I have doubts about the presuppositions that Buber and Rosenzweig share, in this debate. Why suppose that our authentic selves appear only in the present moment? Why does our authentic self not include the need for pattern, order, etc. that leads us to seek out law? And why should God, presumably caring about our whole selves, rather than just the bits that appear in existentialist moments, not address us via law as well as command? But if God does address us via both, law and command may be more integrated than Rosenzweig supposes: we may not be able to separate God’s “commands” from God’s “laws.”
Sommer: General Obligation vs. Specifical Laws
But whatever one might say about Rosenzweig’s own use of this distinction, it is at least coherent. Gebot was just one way of looking at Gesetz; they had the same content. Which is to say that for Rosenzweig, commands have content.
That cannot be said of Sommer’s construal of commands (Gebote). Sommer wants to see a non-verbal divine command as somehow behind Jewish law, with the laws themselves as purely human. “At Sinai,” Sommer says, “God conveyed [just] the command, ‘Israel must —,’ ’Love Me, by —.’”
But these are not in fact commands: just templates for a command. Sommer’s commands are merely the opening part of sentences, not complete propositions. No criteria could possibly determine whether one was following or not following such empty frameworks, and it is unintelligible, therefore, to speak of “accepting” or “rejecting” them; what Sommer describes as “subverting the tradition … [by] rejecting the Gebot” is conceptually impossible, not something that we need either entertain or worry about.
Imagine if the U.S. Constitution amounted just to “The United States must —“, and “To show your loyalty to the country, you have to —.” That would be the same as not having a Constitution, and there could be no such thing as accepting or rejecting it.
The Impossibility of a Non-Verbal Command
A command is a sentence in the imperative mood. It has propositional form and it is addressed to one or more people as something she, or they, ought to do, regardless of what they want to do. Even if I say to you, simply, “Do this!”, I am pre-supposing that I can explain what “this” is, and differentiate it from other, similar things. A command is something the commander and the commanded can discuss, even if no reason is given for the command itself. Commands operate in a space of reasons, of discourse. But that is just to say that commands must take a discursive form; they must be couched in a language of some sort. A non-linguistic command is an oxymoron.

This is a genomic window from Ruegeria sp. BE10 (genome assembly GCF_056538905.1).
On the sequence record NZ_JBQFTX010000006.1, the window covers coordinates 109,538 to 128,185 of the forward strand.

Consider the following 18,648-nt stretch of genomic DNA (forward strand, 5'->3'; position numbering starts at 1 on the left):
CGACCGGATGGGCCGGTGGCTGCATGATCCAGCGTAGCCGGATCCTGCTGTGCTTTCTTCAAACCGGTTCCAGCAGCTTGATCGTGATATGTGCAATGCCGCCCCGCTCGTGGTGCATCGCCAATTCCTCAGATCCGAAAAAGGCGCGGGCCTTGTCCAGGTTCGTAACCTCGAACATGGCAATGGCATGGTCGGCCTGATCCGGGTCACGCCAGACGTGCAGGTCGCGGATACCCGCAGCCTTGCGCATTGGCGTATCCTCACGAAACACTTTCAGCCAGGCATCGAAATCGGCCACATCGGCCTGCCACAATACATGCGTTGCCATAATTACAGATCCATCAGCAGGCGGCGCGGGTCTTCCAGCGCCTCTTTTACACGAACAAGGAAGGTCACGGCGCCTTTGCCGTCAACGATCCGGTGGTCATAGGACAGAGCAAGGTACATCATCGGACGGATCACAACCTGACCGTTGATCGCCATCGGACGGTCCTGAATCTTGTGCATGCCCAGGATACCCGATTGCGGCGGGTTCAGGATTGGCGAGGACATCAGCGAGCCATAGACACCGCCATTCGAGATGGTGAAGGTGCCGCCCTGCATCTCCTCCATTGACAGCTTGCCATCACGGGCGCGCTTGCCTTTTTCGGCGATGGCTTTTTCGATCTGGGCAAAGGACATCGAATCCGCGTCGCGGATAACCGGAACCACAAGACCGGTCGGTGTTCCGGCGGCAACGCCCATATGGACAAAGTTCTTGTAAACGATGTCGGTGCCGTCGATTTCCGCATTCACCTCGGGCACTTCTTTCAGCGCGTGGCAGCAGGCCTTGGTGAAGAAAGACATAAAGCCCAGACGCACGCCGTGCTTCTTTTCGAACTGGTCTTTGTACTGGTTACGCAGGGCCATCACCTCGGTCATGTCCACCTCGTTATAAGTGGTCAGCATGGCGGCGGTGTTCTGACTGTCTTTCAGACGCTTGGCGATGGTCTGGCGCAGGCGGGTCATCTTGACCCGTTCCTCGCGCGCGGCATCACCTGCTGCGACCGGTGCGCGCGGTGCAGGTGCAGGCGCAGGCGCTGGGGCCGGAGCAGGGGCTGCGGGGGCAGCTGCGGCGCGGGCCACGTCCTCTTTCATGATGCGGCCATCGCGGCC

This point has far-reaching implications. In the first place, it suggests that if we want to see God as making normative demands on us, we need to see God as speaking to us in some sense, as engaging in linguistic — verbal — revelation. Perhaps some sort of revelation is possible nonverbally, but not a revelation that has legal implications. The wholly non-verbal revelation that Sommer privileges cannot underwrite any sort of halacha.
A Torah with God’s Words
It seems to me that we will in any case lose something if we reduce Jewish law to something made purely by human beings. One of the most inspiring ideas in Judaism is precisely that we have a source of law that, because divine, transcends what any individual or community may happen to think should govern us. It is that idea that lies at the core of the thought that God can speak to us — and that certain words, passed down as fixed and as deserving of deference, embody what God has said.
This is the deep idea, I think, that motivates a distinction between written and oral Torah. Written Torah, standing above Oral Torah — above the discussions and arguments by which we express our autonomy — is the voice of God that we hope underlies, but can also correct, everything that we say and believe. It is therefore a source of disruption: it can continually challenge the accepted wisdom of our day, the taken-for-granted assumptions of our discussions and arguments. We should be loath to lose that source of disruption, however it may need to be re-conceived in the modern day. Only with it in hand do we have the resources to claim that God’s commands contradict our communal norms — to defy our communities in the name of a higher authority.
For all the richness of Sommer’s book, and the insights it provides, his eagerness to abandon the idea of written Torah is thus a step backwards, not forwards: something that indeed shakes up the authority traditionally attributed to our law but that does so in favor of a worrying conservatism, an express favoring of the community over the individual that can ironically be more oppressive to dissenting views than the Orthodoxy it means to supplant. Progressive Jews committed to halacha need a view of Torah that allows us to call our communities to account, before the voice of the God who transcends us, yet speaks our language well enough to command us.
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January 4, 2017
September 22, 2019
Professor Sam Fleischacker is Professor of Philosophy at the University of Illinois-Chicago, and, in 2013-14, a Fellow at the Center for Advanced Study in the Behavioral Sciences at Stanford. His most recent books include What is Enlightenment? (Routledge, 2013) and Divine Teaching and the Way of the World (Oxford, 2011).